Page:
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mither Line breaks: mi¦ther
Pronunciation: /ˈmʌɪðə/

Definition of mither in English:


[no object] dialect , chiefly Northern English
1Make a fuss; moan: oh men—don’t they mither?
More example sentences
  • But what's the point of endlessly mithering on about that?
  • Once, on holiday in Leeds, it was pouring with rain and me and my brother were mithering because we were bored, so Dad decided we'd go to the central bus depot and catch the first bus that came in.
  • We can tut, mither, and blame them for why our athletes are absolutely rubbish.
1.1 [with object] Pester or irritate (someone): the pile of bills would mither her whenever she felt good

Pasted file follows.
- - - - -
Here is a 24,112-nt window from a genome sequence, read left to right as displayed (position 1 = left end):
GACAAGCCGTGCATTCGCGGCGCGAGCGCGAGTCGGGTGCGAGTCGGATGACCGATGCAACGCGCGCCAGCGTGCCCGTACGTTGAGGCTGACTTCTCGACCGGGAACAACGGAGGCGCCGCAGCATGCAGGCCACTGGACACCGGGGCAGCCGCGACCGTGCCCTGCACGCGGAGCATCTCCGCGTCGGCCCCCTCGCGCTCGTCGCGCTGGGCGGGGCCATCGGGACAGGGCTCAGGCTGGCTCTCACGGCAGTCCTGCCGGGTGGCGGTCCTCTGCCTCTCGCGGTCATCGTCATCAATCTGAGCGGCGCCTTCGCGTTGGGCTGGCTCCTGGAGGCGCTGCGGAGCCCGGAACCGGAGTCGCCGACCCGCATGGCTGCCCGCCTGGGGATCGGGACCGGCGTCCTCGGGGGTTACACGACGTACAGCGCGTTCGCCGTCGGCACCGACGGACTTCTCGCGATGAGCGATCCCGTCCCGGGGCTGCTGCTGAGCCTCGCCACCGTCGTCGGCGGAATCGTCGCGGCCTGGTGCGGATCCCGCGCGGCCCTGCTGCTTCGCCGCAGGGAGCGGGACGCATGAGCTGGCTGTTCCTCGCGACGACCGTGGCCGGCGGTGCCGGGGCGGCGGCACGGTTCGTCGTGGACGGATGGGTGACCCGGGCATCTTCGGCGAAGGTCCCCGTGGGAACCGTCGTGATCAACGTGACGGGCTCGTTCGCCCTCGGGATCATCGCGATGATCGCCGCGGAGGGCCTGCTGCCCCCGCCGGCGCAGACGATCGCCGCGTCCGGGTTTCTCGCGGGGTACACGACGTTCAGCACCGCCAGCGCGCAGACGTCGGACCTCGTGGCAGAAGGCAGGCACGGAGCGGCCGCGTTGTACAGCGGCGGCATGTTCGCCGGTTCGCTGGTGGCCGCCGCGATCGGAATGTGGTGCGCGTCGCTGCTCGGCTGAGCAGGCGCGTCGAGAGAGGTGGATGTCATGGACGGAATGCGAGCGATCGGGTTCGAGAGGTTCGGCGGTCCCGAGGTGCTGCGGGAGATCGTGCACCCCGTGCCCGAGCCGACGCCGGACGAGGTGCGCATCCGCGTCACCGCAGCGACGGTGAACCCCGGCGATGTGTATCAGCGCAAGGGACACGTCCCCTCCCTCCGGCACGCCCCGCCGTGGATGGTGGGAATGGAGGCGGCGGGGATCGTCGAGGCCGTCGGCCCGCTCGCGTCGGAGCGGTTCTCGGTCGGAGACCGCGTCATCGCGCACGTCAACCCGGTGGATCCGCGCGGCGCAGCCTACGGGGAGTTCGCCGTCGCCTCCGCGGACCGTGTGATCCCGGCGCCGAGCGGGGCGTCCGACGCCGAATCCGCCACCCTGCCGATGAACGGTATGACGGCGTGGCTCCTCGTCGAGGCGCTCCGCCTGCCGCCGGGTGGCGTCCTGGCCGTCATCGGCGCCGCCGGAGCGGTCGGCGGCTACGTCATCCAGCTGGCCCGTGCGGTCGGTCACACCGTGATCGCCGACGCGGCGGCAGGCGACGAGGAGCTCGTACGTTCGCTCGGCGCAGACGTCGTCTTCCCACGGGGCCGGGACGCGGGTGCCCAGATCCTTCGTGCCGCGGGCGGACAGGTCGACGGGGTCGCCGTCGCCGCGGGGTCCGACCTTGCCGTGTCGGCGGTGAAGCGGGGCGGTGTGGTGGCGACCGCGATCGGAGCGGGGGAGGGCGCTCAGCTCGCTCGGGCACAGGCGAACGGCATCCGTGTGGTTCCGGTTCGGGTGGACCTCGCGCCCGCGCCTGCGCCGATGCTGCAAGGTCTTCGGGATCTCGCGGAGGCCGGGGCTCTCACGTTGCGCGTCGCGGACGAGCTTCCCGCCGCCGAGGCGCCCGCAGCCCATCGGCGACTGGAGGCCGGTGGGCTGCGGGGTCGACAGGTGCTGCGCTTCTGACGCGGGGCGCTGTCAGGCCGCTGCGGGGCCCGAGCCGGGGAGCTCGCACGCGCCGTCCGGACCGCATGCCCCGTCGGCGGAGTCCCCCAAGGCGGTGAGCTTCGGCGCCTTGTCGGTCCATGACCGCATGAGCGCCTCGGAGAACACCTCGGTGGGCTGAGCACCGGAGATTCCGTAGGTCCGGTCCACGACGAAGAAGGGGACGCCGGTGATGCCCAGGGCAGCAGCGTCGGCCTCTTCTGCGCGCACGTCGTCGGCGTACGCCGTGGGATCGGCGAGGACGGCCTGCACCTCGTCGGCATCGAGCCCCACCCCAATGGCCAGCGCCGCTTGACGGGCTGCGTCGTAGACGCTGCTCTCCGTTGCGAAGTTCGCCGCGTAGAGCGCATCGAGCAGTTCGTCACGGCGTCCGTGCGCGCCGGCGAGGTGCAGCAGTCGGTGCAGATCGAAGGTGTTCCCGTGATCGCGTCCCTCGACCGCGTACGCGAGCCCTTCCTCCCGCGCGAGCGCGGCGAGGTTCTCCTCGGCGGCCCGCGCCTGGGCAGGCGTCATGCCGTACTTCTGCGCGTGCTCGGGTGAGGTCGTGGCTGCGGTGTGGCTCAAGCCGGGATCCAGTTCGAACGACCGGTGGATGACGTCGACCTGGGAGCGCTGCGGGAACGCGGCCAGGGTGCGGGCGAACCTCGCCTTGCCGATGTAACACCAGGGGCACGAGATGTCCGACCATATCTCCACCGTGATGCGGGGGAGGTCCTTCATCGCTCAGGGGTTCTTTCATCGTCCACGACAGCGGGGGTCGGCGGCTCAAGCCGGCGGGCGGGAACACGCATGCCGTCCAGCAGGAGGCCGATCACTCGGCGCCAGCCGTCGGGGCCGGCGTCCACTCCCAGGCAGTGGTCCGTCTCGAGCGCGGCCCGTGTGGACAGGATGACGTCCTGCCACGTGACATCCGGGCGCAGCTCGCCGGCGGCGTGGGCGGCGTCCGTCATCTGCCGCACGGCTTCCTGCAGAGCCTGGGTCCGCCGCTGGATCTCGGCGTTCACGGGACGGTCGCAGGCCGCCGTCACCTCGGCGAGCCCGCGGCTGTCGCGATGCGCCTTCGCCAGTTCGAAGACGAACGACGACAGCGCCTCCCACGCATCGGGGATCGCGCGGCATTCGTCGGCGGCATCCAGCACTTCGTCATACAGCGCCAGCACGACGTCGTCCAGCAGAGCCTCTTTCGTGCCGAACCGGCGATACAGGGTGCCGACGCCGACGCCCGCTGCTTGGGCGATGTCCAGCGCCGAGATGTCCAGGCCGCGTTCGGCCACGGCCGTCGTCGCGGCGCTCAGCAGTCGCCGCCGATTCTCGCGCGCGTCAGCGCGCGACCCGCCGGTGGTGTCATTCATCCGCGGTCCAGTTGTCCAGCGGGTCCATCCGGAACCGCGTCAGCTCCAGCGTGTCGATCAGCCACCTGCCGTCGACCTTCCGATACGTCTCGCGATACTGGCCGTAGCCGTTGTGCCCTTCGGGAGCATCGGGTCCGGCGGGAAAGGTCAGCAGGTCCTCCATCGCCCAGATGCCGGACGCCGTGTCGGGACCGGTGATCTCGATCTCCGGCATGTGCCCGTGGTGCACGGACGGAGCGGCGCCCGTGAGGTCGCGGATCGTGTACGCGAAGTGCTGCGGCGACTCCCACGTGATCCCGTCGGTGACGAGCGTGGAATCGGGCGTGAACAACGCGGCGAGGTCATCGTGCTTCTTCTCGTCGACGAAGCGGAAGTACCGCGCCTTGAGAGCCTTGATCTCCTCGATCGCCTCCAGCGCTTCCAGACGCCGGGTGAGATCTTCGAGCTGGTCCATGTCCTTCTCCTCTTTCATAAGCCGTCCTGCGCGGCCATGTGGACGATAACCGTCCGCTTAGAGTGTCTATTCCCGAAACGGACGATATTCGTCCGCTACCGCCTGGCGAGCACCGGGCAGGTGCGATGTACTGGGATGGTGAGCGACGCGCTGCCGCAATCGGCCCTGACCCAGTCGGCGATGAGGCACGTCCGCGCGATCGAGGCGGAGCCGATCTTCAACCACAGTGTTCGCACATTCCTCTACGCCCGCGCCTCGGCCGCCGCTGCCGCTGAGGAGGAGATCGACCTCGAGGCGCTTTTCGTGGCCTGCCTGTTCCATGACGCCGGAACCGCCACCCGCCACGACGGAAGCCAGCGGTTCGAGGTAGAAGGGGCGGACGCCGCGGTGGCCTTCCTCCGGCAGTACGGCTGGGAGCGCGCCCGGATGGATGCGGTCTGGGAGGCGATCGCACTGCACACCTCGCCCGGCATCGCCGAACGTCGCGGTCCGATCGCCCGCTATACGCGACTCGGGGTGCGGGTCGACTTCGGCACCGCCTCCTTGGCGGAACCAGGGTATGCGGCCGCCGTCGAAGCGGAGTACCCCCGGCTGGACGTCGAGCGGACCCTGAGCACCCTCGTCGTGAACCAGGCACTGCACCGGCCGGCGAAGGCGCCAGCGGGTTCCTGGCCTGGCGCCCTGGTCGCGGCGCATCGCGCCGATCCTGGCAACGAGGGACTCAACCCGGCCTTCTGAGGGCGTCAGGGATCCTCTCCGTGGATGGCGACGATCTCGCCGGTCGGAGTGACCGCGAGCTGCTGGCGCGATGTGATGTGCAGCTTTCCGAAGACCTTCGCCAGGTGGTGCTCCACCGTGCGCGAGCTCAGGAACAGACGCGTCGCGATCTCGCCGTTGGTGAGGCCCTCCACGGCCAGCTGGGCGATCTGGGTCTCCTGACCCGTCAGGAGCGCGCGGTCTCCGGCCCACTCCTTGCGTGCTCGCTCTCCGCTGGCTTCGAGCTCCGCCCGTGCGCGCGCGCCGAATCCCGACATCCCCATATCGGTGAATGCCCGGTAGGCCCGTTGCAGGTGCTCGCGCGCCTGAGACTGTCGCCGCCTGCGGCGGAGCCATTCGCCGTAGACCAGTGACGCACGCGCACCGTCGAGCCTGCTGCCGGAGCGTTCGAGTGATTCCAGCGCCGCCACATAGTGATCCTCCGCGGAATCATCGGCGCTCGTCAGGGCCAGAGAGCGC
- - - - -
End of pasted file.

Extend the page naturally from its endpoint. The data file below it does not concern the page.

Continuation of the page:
More example sentences
  • What I cannot deal with is mithering colleagues who constantly bombard you with their insane comments or ways of working.
  • He's like a sulky teenager if you try to shift him before 6.20 am during the week, but if you're not out of bed and getting his breakfast by 6.30 at the weekend, he comes mithering me to get up.
  • I really want to ring Helena, but I feel as though I have been mithering her too much recently.


Late 17th century: of unknown origin; compare with Welsh moedrodd 'to worry, bother'.

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Pronunciation: fɔːˈtɪsɪməʊ
(especially as a direction) very loud or loudly